We start from the premise that the sunset does not always occur at the same time, either because of the change of season, geographical area, or even just because unfortunately for plants in our living room, we don't always open the shutters at the same time. So if the nights do not always have the same duration, how can plants effectively manage their stock of starch without fainting before the arrival of the next morning?

To answer this question, botanists, study authors, realized a very simple experiment, but whose results are pioneering for plant organisms. They set Arabidopsis thaliana, the favorite herbaceous plant for laboratories, in different controlled light rooms, for submission to the nights of variable length. To their surprise, they observed that regardless of the length of the night, if the arrival of the night was artificially advanced or delayed, plants always consume 95% of their starch reserves accumulated during the day.

Arabidopsis thaliana from

Two hypotheses were advanced thus: either the plant adapts to the length of the night with a variable starch consumption, speeding up and slowing down to save energy until sunrise, or the plant estimates since sunset the length of the night, that is to say, it controls the consumption rate of starch to be constant every hour throughout the night.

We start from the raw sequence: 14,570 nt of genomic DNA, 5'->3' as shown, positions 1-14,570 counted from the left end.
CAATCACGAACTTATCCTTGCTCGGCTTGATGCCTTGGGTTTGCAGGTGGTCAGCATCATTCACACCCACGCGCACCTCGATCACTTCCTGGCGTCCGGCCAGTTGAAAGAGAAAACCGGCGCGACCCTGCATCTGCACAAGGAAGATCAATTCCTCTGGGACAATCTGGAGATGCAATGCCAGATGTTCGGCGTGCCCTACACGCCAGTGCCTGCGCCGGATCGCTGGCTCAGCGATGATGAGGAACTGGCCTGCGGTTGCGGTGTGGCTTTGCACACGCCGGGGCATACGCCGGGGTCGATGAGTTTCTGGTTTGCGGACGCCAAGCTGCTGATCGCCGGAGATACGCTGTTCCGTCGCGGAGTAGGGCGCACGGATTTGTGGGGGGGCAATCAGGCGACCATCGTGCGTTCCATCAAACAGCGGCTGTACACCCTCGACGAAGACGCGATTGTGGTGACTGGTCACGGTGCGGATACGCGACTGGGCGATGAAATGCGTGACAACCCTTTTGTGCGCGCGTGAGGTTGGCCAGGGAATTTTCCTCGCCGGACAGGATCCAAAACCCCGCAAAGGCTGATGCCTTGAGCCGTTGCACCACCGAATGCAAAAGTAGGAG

A perfect knowledge of mathematical calculation.
To observe how plants adapt, the scientists made use of plants controlled with a preset rate of 12 hours of light / 12 hours of night, which they suddenly changed the duration of the night, reducing it to 8 hours, or increasing it to 16 hours. At each change, the plant adapted itself, and consumed again 95% of its reserves ... each time! In other words, plants "foresee" the duration of the night and their internal clock "knows" that the cycle from the dawn to the end of the night is 24 hours.
And then what will happen if the night is longer?
- If the sunset suddenly occurs at the end of 8 hours (instead of the usual 12 hours), the "biological clock" of the plant calculates 24 hours (total time) less 8 hours (day), which gives 16 hours of night.
- The plant therefore divides its reserve ratios by the number of night hours.
Conclusion: plants know to subtract and divide.

That sounds crazy, but scientists at the John Innes Centre are convinced that plants control their rate of starch consumption during the night by performing very subtle mathematical calculations, specifically arithmetical divisions !!